Get the look: The skateboards are all from warehouseskateboards.com. For custom decks, go to Slam City Skates. Try Retrouvius for industrial-style table lights. The grey bed linen is from Restoration Hardware. For a similar striped rug, visit Ikea.
Gloss white wood gives the four-poster a more contemporary look in this room, while beading on the walls and closets nods to the building’s landmark status.
Get the look Bed, Room & Board. Light, Emily & Meritt at Pottery Barn Teen. Walls painted in Pale Blue by Farrow & Ball.
The owners spotted this wallpaper on a Livingetc house tour before the family had moved in, so when their daughter said she wanted a turquoise room it was an obvious choice.
Get the look Find the Shadow Floral wallpaper, a Florence Broadhurst pattern, at Signature Prints. The door is painted in Blue Ground estate emulsion by Farrow & Ball. The bed is from John Lewis. The bedside table is from Habitat. The cushions and throw are from Liberty.
The cool mural was bought in Holland. It’s a collaborative work by a group of Rotterdam graffiti artists.
Get the look Head to the Affordable Art Fair for similar artwork. The bed is by The White Company. Find similar wall lights at Made.com. The cushion is by Scion at John Lewis.
The wall is coated in blackboard paint, so the kids can get creative. Wooden crates have been used as shelves.
Get the look The sofa is a Fifties Danish design from a vintage shop. This is the Rocker chair by Charles and Ray Eames for Modernica at SCP. This is the Favourite Things pendant by Chen Karlsson for ENOstudio at The Conran Shop.
As a home created for dramatic effect, this north London showcase stretches the boundaries of interior design so things get that bit curiouser and curiouser in this teenager's bedroom.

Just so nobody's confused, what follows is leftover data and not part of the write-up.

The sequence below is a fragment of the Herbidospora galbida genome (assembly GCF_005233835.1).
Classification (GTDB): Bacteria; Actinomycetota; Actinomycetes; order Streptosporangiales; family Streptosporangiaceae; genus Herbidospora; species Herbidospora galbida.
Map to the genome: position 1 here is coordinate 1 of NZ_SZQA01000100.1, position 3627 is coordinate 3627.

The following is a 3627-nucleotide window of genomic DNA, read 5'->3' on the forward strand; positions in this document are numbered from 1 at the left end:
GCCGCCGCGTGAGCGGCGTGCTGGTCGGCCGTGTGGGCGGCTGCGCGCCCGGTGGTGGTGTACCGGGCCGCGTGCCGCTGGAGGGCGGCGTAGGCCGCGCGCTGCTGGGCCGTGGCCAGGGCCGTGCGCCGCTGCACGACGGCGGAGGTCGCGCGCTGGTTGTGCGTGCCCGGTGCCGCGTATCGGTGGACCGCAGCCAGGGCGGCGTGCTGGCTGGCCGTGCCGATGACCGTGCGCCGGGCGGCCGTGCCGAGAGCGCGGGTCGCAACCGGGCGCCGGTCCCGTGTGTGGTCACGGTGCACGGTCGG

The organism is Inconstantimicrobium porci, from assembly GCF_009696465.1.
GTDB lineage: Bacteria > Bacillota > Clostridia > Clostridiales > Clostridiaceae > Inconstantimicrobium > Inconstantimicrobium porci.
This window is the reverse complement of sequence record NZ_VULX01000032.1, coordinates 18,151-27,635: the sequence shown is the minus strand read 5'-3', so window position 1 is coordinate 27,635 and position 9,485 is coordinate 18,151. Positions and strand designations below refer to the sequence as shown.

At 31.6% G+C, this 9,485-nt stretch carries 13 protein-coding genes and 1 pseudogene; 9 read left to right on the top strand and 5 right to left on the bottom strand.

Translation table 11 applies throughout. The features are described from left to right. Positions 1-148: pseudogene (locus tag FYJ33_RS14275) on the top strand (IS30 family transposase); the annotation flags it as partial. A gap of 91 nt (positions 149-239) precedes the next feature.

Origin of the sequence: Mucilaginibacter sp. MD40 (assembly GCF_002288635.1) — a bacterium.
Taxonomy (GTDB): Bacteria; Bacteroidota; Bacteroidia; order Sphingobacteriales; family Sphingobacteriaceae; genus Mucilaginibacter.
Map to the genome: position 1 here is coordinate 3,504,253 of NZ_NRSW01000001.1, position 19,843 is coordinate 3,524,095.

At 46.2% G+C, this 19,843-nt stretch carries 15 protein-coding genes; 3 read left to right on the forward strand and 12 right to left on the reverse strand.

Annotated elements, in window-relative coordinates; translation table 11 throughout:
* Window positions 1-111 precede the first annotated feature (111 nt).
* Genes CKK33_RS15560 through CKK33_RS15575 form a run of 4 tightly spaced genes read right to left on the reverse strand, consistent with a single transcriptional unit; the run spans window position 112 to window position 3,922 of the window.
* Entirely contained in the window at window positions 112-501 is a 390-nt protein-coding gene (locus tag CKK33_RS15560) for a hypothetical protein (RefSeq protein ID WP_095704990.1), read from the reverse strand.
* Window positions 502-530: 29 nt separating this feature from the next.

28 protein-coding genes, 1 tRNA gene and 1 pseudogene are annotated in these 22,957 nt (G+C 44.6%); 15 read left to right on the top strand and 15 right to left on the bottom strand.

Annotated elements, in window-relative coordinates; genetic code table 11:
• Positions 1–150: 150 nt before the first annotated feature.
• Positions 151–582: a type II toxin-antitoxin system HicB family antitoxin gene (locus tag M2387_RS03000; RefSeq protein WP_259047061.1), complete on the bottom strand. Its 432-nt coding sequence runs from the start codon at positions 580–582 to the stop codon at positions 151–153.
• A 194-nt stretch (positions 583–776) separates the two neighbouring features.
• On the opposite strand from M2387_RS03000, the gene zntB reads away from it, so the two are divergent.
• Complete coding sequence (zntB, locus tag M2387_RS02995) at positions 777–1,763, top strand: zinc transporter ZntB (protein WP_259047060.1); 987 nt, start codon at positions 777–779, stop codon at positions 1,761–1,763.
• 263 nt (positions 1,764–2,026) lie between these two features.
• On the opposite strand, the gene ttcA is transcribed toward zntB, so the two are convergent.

Get the Look This specially commissioned wall art was created by graffiti artist, David Nash (gnashermurals.com).
These boys had always shared a room before so instead of them sleeping apart, the couple created one large connecting room with a child-sized hole in the wall.
Get the look The Ikea beds are painted in Off-Black estate eggshell by Farrow & Ball. Block sells peg boards like this.
The simple white furniture and painted ceiling beams and doorway help make this room look light and airy.
Get the look The bunk beds are from John Lewis. The chest of drawers and the rug are both from Ikea.
An oversized upholstered headboard creates a feeling of comfort in the room belonging to this family’s youngest member.
Get the look The bed is by Prototype Design Lab.
This light-filled space in the basement was designed by interior designer, Jo Berryman, and is shared by two youngsters. The storage buckets are a
fun way to store toys.
Get the look Find similar storage buckets at The Original Canvas Bucket Bag Company.
This was an awkward space, so it was difficult to fit in normal-sized bunk beds. The owners had them made slightly smaller with cupboards either side, allowing more room for train tracks and tea parties.
Get the look The bespoke bunk bed and storage unit are by Evoke. The rug is from Heal’s. The Flying Stork artwork is by Tamar Mogendorff at Bobo Kids. The Eames Elephant is from The Conran Shop.
This baby’s room has the most glamorous wallpaper going, using satellite imagery from Nasa.
Get the look: The wallpaper is by Calico. This is The Rocker chair by Ernest Race. Find a similar tepee at Etsy.
With the tree top backdrop and the playhouse shape of the bed, this room creates a playful treehouse effect.
Get the look: This is the Cole House trundle bed from Restoration Hardware. The fluffy pillows are from Room & Board and the smaller pillows are by Studio Four. The striped throw is by Archive NY, sourced through Studio Four. This is Bellewood Black Toile wallpaper from Rebel Walls. The Akari UF3-DL paper lantern is by Isamu Noguchi. Find similar vintage Moroccan rugs at Beldi Rugs. The Scandinavian Design Center sells similar wooden rocking horses.
Whether through filial bonding or simply lack of bedrooms, siblings are often likely to share a space. So how to make it chic as well as practical? Storage is key, but it’s also important to create areas where each child can express their personality. Pinboards are great, as are shelves. In this room, upholstered, super-tall headboards double up as pinboards. Choosing the same print and furniture unifies the space, while illuminated initial letters add a personal touch.
Get the look: The bespoke headboards with lights are by The Mint List, made using fabric by barneby gates. The Star rug, from £110, is from rockett St george.